Pan-seok looks gobsmacked, Eung-do looks worried, and Section Chief Cha smirks at Pan-seok like a happy toad.
After changing out of uniform, Soo-sun cuts through a crowd of female officers milling about swooning over somebody, and opens the door on her three teammates while they’re changing. *whistles* Thanks for the show, boys.
Her jaw drops and she slams the door shut, only to come face-to-face with Pan-seok, who makes her open the door again. Seconds? Don’t mind if I do.
Here’s where we get the formal introductions to our rookie team. Ji Gook says he’s always wanted to live in Gangnam so he applied to everything from the traffic beat to this, and landed here. Well that’s alarming. He talks too much, and Eung-do cuts him off before he can ask his first question.
Soo-sun introduces herself next, and Dae-gu’s eyes twitch when she says she’s from Masan. She admits way too honestly that she came to this department because detectives get paid the highest salary. More sighs from the two veterans.
Tae-il goes next, and says smoothly that he grew up in Seoul and became a detective because it seemed fun. Eung-do nods and says that’s a little better.
Last is Dae-gu, who stands up, says his name (technically the first time we hear it), and then sits back down. Everyone stares. Eung-do tells him he’s supposed to say where he’s from and how he ended up here, but he answers with a clipped, “I don’t want to.” For the first time in the whole meeting, Pan-seok turns his head to look.
Eung-do defers to Pan-seok, calling him hyungnim, and Pan-seok tells them they might as well quit now. He points to Soo-sun and says, “Especially you. I’ve never had a long-haired teammate before.”
She protests that he’s discriminating against her, but he says he was referring to her hair. He tells them he was serious about this precinct being a disaster zone now, and begs them to do nothing. “And don’t kill anyone.”
Dae-gu stares back defiantly, and the intent isn’t lost on Pan-seok, who glares right back and demands, “What’s wrong with your eyeballs?” Dae-gu mutters a swear (akin to “damn” but spoken more like “screw you”) under his breath that makes the whole room gasp.
Pan-seok is two seconds away from blowing his lid when the radio alerts them to a case. He turns on a dime and he’s all business, and Eung-do has to scream at the rookies to get off their asses.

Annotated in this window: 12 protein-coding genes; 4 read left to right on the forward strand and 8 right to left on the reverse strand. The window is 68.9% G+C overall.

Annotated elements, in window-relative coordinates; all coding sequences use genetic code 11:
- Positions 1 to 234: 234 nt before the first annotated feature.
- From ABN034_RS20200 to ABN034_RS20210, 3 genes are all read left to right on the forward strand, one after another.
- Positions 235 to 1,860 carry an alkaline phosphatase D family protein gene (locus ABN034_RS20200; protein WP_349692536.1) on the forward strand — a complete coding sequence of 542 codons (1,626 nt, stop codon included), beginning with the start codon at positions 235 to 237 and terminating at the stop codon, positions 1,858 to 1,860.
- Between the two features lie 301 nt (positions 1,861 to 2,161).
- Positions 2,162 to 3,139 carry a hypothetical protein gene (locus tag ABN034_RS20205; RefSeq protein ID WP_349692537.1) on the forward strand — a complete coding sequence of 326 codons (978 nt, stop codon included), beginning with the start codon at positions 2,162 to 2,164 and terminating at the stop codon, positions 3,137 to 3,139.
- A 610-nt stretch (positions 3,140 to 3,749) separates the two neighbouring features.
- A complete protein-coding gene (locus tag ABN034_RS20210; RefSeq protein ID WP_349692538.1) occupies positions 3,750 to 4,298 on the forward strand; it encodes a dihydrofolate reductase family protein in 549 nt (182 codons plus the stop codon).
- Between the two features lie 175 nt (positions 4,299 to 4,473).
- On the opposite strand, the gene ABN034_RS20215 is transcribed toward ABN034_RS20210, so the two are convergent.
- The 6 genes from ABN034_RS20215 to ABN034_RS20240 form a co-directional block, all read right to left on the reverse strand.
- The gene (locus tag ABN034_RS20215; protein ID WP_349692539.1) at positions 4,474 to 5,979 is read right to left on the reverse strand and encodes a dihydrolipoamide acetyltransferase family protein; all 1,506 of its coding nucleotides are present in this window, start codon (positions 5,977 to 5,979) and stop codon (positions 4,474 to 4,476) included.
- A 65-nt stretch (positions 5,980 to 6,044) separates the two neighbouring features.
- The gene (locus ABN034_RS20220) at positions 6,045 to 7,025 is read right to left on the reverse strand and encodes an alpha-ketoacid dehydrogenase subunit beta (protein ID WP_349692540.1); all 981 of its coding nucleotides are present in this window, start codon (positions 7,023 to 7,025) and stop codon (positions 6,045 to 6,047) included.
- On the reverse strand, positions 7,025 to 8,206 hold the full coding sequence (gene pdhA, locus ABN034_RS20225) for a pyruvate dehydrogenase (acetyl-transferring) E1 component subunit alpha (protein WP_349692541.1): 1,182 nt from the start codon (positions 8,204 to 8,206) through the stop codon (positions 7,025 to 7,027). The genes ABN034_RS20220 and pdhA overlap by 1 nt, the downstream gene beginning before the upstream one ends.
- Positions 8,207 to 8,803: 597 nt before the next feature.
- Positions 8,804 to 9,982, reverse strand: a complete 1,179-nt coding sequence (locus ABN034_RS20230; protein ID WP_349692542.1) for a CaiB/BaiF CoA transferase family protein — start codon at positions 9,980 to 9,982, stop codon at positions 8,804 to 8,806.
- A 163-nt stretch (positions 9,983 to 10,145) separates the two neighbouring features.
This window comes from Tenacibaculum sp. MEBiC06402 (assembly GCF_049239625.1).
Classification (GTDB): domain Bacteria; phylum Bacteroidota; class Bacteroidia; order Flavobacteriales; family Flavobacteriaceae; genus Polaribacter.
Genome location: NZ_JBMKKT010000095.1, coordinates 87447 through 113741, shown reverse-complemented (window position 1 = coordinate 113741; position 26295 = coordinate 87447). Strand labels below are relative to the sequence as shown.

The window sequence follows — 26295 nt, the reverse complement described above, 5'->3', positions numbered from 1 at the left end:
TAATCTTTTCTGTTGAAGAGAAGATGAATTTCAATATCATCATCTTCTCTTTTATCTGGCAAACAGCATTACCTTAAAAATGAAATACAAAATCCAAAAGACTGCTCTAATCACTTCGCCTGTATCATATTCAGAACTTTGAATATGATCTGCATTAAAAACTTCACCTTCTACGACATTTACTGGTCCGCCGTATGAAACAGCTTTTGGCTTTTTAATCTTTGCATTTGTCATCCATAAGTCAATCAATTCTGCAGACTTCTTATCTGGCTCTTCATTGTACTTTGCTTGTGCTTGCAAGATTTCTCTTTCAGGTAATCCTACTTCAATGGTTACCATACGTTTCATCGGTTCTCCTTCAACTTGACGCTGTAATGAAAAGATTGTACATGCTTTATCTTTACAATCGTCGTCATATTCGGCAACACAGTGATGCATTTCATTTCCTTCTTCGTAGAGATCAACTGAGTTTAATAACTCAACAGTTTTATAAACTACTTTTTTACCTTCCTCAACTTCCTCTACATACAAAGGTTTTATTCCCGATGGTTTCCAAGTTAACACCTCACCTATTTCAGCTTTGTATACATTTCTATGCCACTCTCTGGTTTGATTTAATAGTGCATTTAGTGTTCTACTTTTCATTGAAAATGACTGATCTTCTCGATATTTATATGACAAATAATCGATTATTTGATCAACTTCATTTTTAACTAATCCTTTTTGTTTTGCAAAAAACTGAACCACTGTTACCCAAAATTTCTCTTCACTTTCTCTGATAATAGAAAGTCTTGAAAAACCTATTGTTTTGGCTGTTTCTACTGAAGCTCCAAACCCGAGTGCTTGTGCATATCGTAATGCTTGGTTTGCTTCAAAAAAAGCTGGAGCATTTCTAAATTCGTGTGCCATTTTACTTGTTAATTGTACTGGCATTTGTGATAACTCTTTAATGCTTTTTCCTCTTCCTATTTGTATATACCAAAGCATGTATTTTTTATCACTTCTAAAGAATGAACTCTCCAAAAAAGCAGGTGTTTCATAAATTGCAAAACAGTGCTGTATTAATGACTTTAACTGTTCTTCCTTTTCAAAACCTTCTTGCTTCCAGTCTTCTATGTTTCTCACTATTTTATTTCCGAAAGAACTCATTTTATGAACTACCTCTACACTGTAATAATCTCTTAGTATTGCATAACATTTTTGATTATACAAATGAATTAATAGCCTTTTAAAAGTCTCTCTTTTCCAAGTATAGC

They strap on weapons and team-strut their way through the precinct behind their leader, to the sound of admirers swooning.
And based on the clothes they’re wearing, their first case ever is the one that opened the episode… the one that ends with Dae-gu possibly shooting somebody. Yipes.
Yay, I was hoping for competent, and was pleasantly surprised by how well executed the premiere episode was. It’s the best of economic storytelling, with a quick cold open that doesn’t require character introductions to put you in this world of rookie cops who are in over their heads, a swift backstory that doesn’t stretch beyond an episode but still tells a compelling tale, and then finally character introductions to close the episode out. I liked the backwards setup of withholding our lead characters’ names until the very end, especially given that one of them doesn’t give the answer we expect.
I don’t think it’s a leap to assume that Dae-gu is Ji-yong, otherwise we’ve spent an entire episode on a random dude’s backstory. If it’s true and he’s been harboring revengey thoughts for eleven years and presumably became a detective to get close to Pan-seok, it adds a great edge to the team—now it’s not just four hapless rookies on the job, but the start of one dangerously contentious relationship between team leader and new fish. I’m pretty much going to be making fish jokes for the next ten weeks, if you hadn’t guessed.
My favorite thing about the backstory was how well the tone shifted from funny to sweetly earnest to creepy, all without breaking me out of the narrative. The mystery surrounding Mom’s death and the original murder she witnessed, and Pan-seok’s possibly corrupt, possibly misunderstood (also possibly framed) eager young detective were great larger questions to propel us into the present-day storm that’s brewing between Pan-seok and Dae-gu.
Their connection is crucial, whereas I don’t think Soo-sun needs to be part of Dae-gu’s past necessarily. I’m glad that she’s not some great first love torn away by tragedy (just to be different if at all possible), which made their interactions realistically light and sweet, especially because her character is so fun. Ji-yong’s teenage characterization will go a long way in informing who Dae-gu is now, especially when he’s so surly at the outset—Ji-yong was uncharacteristically mature for his young age, but more importantly he was innocent, and Pan-seok plays an important role in the loss of his innocence that sets the stage for great conflict. A mother’s murder is nothing new in motivating a detective hero, but it’s a classic for a reason, and the fact that it’s possibly also the loss of Pan-seok’s innocence as an idealistic police officer who believes he can change the world? Two great character conflicts for the price of one.
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- You’re All Surrounded teases parodies and fisticuffs
- Guns drawn and bullhorns at the ready for You’re All Surrounded
- You’re All Surrounded’s comic book teaser
- Lee Seung-gi and Cha Seung-won’s first day as cops
- Newbie Ahn Jae-hyun joins You’re All Surrounded
- Casting finalized for You’re All Surrounded
- Go Ara up for cop role opposite Lee Seung-gi
- Park Min-young courted to play rookie cop
- Cha Seung-won, Lee Seung-gi in potential drama reunion
- Lee Seung-gi eyes cop role for next drama